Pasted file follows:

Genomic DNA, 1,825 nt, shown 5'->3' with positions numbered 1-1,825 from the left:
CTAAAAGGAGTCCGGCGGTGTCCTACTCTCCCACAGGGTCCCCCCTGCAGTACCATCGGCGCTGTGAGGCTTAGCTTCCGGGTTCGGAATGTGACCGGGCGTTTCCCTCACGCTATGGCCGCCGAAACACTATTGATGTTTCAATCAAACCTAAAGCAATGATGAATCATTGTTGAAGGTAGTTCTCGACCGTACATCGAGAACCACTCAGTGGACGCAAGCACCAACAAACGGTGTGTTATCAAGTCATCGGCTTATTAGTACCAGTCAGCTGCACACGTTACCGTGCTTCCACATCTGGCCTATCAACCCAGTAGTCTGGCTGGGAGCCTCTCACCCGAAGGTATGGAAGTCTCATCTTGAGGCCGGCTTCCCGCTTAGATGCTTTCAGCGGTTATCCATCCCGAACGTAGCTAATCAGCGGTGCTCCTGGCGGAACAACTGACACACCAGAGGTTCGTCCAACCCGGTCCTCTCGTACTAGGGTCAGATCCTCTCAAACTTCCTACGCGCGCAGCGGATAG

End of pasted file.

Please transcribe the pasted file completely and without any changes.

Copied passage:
Genomic DNA, 1,825 nt, shown 5'->3' with positions numbered 1-1,825 from the left:
CTAAAAGGAGTCCGGCGGTGTCCTACTCTCCCACAGGGTCCCCCCTGCAGTACCATCGGCGCTGTGAGGCTTAGCTTCCGGGTTCGGAATGTGACCGGGCGTTTCCCTCACGCTATGGCCGCCGAAACACTATTGATGTTTCAATCAAACCTAAAGCAATGATGAATCATTGTTGAAGGTAGTTCTCGACCGTACATCGAGAACCACTCAGTGGACGCAAGCACCAACAAACGGTGTGTTATCAAGTCATCGGCTTATTAGTACCAGTCAGCTGCACACGTTACCGTGCTTCCACATCTGGCCTATCAACCCAGTAGTCTGGCTGGGAGCCTCTCACCCGAAGGTATGGAAGTCTCATCTTGAGGCCGGCTTCCCGCTTAGATGCTTTCAGCGGTTATCCATCCCGAACGTAGCTAATCAGCGGTGCTCCTGGCGGAACAACTGACACACCAGAGGTTCGTCCAACCCGGTCCTCTCGTACTAGGGTCAGATCCTCTCAAACTTCCTACGCGCGCAGCGGATAG